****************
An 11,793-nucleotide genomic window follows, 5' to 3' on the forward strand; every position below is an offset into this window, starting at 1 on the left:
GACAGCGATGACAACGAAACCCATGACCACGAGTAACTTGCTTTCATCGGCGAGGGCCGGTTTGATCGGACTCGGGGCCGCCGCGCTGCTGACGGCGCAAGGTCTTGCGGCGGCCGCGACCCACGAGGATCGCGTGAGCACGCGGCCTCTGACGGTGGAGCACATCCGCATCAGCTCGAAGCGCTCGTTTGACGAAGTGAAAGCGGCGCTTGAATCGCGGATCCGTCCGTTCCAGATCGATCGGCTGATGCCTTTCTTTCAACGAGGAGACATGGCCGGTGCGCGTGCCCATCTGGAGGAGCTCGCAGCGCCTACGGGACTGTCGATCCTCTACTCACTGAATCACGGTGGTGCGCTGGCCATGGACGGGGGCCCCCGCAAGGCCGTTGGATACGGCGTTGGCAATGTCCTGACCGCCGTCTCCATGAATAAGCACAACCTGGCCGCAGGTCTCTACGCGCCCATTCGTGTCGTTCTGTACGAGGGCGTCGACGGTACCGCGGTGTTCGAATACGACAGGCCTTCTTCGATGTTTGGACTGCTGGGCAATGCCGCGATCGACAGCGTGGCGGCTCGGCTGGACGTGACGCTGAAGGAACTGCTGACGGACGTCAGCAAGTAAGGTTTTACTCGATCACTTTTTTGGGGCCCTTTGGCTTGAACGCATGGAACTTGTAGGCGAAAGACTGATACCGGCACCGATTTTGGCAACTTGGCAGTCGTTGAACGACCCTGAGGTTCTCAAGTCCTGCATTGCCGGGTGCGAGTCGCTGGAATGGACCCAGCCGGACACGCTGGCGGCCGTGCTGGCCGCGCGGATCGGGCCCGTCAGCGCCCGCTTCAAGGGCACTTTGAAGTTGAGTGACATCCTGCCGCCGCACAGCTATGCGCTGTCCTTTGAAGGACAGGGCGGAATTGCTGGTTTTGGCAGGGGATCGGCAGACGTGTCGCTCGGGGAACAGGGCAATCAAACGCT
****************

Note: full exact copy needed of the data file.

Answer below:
An 11,793-nucleotide genomic window follows, 5' to 3' on the forward strand; every position below is an offset into this window, starting at 1 on the left:
GACAGCGATGACAACGAAACCCATGACCACGAGTAACTTGCTTTCATCGGCGAGGGCCGGTTTGATCGGACTCGGGGCCGCCGCGCTGCTGACGGCGCAAGGTCTTGCGGCGGCCGCGACCCACGAGGATCGCGTGAGCACGCGGCCTCTGACGGTGGAGCACATCCGCATCAGCTCGAAGCGCTCGTTTGACGAAGTGAAAGCGGCGCTTGAATCGCGGATCCGTCCGTTCCAGATCGATCGGCTGATGCCTTTCTTTCAACGAGGAGACATGGCCGGTGCGCGTGCCCATCTGGAGGAGCTCGCAGCGCCTACGGGACTGTCGATCCTCTACTCACTGAATCACGGTGGTGCGCTGGCCATGGACGGGGGCCCCCGCAAGGCCGTTGGATACGGCGTTGGCAATGTCCTGACCGCCGTCTCCATGAATAAGCACAACCTGGCCGCAGGTCTCTACGCGCCCATTCGTGTCGTTCTGTACGAGGGCGTCGACGGTACCGCGGTGTTCGAATACGACAGGCCTTCTTCGATGTTTGGACTGCTGGGCAATGCCGCGATCGACAGCGTGGCGGCTCGGCTGGACGTGACGCTGAAGGAACTGCTGACGGACGTCAGCAAGTAAGGTTTTACTCGATCACTTTTTTGGGGCCCTTTGGCTTGAACGCATGGAACTTGTAGGCGAAAGACTGATACCGGCACCGATTTTGGCAACTTGGCAGTCGTTGAACGACCCTGAGGTTCTCAAGTCCTGCATTGCCGGGTGCGAGTCGCTGGAATGGACCCAGCCGGACACGCTGGCGGCCGTGCTGGCCGCGCGGATCGGGCCCGTCAGCGCCCGCTTCAAGGGCACTTTGAAGTTGAGTGACATCCTGCCGCCGCACAGCTATGCGCTGTCCTTTGAAGGACAGGGCGGAATTGCTGGTTTTGGCAGGGGATCGGCAGACGTGTCGCTCGGGGAACAGGGCAATCAAACGCT